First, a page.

These days, my 3-year-old does whatever she can to be the center of my attention. Most of the time her antics are cute and appealing – like when she belts out You Are My Sunshine or dances around our living room like a dainty sugarplum fairy. Of course, there are moments when she tries the whole negative attention approach and chucks a toy across the room or transforms a lovely ballad into an ear-piercing scream session.
I know where she gets this need to have all eyes on her. Other than the fact that she’s 3 years old, I mean. Like my gregarious dad, I’ve always loved making people laugh. I never minded giving speeches. I felt at home on the stage and loved singing in the church choir in college. Before performing or speaking in front of people, I’d get nervous butterflies, but once I was in the limelight they fluttered away and I felt like a shining star. As Madeline would surely agree when she’s vying for my attention, it’s nice to feel noticed.
Jesus wants to be noticed, too, but there’s a big difference between him and me, him and a preschooler who is still learning how to share her mommy with a sibling. He should be the center of the attention, but he’s not going to fight for it. He’s too much of a gentleman for that. He’s not going to say, “Hey, look at me! Look at me!” He’s not going to throw a tantrum. He’s not going to pull out all the bells and whistles, the lightning bolts and the flashing “I am your Lord and Savior” signs.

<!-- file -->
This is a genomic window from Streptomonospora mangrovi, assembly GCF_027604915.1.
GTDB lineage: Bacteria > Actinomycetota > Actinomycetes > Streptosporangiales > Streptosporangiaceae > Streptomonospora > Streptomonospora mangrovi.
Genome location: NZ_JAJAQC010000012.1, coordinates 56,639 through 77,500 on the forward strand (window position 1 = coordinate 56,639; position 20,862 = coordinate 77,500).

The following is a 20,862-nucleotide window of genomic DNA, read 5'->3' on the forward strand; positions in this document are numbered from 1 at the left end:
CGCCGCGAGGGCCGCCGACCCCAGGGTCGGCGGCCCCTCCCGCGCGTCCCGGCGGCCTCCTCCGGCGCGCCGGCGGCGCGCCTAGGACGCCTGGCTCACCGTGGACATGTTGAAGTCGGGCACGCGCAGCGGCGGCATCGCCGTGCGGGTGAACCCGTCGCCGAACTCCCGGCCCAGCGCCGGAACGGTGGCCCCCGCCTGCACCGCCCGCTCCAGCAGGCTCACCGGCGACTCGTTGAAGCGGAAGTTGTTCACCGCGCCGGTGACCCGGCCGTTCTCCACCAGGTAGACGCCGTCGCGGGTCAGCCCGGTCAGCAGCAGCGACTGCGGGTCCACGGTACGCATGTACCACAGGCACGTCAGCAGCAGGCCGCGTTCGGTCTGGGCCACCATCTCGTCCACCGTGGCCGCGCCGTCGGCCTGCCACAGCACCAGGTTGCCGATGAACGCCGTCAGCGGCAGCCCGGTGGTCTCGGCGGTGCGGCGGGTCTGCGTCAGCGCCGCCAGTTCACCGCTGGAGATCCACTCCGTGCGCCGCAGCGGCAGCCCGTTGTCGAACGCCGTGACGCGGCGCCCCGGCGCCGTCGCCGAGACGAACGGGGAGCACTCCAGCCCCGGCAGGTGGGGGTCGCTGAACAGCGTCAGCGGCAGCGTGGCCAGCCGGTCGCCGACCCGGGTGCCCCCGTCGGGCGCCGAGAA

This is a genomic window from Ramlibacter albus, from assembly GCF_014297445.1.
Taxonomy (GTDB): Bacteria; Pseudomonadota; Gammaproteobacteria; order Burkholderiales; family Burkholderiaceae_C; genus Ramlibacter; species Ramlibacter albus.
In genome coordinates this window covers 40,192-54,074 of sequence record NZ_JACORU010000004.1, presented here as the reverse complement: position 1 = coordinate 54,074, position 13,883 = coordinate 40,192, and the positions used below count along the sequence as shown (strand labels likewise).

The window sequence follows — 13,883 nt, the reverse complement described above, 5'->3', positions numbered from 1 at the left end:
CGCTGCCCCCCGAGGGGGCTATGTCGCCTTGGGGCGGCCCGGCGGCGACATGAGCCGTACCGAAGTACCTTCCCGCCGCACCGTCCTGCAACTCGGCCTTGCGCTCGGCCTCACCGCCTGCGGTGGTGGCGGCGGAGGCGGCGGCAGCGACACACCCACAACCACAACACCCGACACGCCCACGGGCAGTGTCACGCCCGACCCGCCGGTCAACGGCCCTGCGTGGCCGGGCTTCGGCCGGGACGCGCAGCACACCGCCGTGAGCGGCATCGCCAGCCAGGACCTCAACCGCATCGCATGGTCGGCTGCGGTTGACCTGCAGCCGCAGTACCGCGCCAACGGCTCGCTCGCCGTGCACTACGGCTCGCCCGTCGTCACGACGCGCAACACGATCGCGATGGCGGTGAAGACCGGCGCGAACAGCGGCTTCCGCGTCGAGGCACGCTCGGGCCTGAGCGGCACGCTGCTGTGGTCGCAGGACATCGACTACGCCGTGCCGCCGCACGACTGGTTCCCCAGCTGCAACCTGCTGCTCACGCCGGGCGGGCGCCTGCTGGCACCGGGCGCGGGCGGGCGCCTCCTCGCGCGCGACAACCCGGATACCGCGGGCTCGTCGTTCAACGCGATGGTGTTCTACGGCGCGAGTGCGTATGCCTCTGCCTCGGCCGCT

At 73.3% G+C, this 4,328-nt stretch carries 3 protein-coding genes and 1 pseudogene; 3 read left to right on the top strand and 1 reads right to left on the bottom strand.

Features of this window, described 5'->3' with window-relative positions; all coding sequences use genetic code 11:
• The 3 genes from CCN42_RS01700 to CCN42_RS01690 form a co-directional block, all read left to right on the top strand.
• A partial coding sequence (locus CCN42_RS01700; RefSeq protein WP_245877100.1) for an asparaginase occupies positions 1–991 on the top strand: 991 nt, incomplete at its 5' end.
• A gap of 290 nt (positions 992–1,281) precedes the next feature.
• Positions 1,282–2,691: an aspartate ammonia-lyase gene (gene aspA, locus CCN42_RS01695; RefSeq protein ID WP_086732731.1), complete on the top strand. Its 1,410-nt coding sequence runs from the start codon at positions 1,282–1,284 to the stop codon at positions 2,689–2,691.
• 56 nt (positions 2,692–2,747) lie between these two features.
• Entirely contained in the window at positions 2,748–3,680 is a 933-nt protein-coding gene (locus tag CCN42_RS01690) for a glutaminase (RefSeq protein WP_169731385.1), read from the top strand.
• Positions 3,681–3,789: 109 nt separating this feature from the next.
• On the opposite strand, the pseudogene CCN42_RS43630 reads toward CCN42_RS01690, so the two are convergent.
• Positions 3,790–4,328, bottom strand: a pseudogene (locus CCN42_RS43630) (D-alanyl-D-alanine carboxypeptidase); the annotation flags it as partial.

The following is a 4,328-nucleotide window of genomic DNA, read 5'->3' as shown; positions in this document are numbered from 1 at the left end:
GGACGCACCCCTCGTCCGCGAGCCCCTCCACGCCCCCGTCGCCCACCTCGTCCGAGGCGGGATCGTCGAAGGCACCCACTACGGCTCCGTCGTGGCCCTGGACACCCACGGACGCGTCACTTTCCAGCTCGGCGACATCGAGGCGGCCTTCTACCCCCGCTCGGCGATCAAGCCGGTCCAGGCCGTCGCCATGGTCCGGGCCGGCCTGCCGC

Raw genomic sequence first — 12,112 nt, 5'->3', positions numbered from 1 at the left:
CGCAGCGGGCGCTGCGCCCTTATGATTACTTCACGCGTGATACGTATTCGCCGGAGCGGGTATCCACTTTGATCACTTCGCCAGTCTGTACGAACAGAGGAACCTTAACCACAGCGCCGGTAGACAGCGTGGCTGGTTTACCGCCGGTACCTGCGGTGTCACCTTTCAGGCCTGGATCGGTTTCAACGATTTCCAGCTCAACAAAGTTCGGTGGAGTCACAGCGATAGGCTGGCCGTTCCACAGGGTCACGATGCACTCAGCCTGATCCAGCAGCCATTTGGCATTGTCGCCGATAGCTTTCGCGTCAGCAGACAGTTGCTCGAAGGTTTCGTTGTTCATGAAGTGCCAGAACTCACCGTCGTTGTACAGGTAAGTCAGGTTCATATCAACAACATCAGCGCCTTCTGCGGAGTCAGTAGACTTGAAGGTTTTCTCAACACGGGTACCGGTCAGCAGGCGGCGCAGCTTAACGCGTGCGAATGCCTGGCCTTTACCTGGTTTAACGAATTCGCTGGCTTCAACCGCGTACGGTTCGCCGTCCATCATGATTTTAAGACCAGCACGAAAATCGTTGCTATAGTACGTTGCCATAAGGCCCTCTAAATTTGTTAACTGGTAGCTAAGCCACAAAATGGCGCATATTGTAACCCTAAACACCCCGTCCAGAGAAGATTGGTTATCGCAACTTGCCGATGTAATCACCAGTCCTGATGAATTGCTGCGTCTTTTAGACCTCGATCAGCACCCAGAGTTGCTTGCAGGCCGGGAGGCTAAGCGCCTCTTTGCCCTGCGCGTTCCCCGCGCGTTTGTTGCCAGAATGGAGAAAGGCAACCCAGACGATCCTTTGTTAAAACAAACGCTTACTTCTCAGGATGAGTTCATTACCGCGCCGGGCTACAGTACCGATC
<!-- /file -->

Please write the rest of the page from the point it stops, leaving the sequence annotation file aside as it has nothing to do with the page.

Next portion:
Jesus doesn’t work like that. He’s much more subtle. We have to single him out even if we never have a chance to touch his wounds as Thomas did. We have to believe in him even when we can’t see him. We have to notice him in the crying baby, the really irksome colleague who never pulls his weight, the belligerent teenager, the rambling, long-winded priest, the gossipy friend. We have to invite him into our lives. We have to allow him to be the center of attention.